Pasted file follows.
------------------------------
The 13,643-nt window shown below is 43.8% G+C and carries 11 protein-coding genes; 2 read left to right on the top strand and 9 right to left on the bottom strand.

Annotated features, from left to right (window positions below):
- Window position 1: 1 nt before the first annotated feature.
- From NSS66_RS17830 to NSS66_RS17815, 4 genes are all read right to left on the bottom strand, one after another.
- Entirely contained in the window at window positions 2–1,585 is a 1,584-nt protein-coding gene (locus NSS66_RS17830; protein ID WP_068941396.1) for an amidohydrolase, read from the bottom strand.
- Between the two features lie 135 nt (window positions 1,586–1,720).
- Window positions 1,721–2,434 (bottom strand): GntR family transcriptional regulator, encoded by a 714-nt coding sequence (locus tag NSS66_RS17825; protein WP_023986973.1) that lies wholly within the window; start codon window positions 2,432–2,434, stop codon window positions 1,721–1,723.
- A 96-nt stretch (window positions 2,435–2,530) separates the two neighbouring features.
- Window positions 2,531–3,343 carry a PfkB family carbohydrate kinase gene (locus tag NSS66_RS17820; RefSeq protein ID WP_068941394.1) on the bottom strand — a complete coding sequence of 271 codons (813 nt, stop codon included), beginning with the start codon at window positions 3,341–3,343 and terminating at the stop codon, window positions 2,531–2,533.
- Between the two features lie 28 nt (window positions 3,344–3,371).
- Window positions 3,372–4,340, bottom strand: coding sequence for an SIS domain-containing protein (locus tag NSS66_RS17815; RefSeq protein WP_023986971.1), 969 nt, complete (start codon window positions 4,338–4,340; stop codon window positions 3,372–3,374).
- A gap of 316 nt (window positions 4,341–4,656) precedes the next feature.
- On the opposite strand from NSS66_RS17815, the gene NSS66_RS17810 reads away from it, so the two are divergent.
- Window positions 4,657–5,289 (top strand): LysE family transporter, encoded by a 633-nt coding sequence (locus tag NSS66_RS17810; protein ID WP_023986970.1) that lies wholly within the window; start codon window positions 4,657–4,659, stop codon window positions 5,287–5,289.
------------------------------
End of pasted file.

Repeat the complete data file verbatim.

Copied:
The 13,643-nt window shown below is 43.8% G+C and carries 11 protein-coding genes; 2 read left to right on the top strand and 9 right to left on the bottom strand.

Annotated features, from left to right (window positions below):
- Window position 1: 1 nt before the first annotated feature.
- From NSS66_RS17830 to NSS66_RS17815, 4 genes are all read right to left on the bottom strand, one after another.
- Entirely contained in the window at window positions 2–1,585 is a 1,584-nt protein-coding gene (locus NSS66_RS17830; protein ID WP_068941396.1) for an amidohydrolase, read from the bottom strand.
- Between the two features lie 135 nt (window positions 1,586–1,720).
- Window positions 1,721–2,434 (bottom strand): GntR family transcriptional regulator, encoded by a 714-nt coding sequence (locus tag NSS66_RS17825; protein WP_023986973.1) that lies wholly within the window; start codon window positions 2,432–2,434, stop codon window positions 1,721–1,723.
- A 96-nt stretch (window positions 2,435–2,530) separates the two neighbouring features.
- Window positions 2,531–3,343 carry a PfkB family carbohydrate kinase gene (locus tag NSS66_RS17820; RefSeq protein ID WP_068941394.1) on the bottom strand — a complete coding sequence of 271 codons (813 nt, stop codon included), beginning with the start codon at window positions 3,341–3,343 and terminating at the stop codon, window positions 2,531–2,533.
- Between the two features lie 28 nt (window positions 3,344–3,371).
- Window positions 3,372–4,340, bottom strand: coding sequence for an SIS domain-containing protein (locus tag NSS66_RS17815; RefSeq protein WP_023986971.1), 969 nt, complete (start codon window positions 4,338–4,340; stop codon window positions 3,372–3,374).
- A gap of 316 nt (window positions 4,341–4,656) precedes the next feature.
- On the opposite strand from NSS66_RS17815, the gene NSS66_RS17810 reads away from it, so the two are divergent.
- Window positions 4,657–5,289 (top strand): LysE family transporter, encoded by a 633-nt coding sequence (locus tag NSS66_RS17810; protein ID WP_023986970.1) that lies wholly within the window; start codon window positions 4,657–4,659, stop codon window positions 5,287–5,289.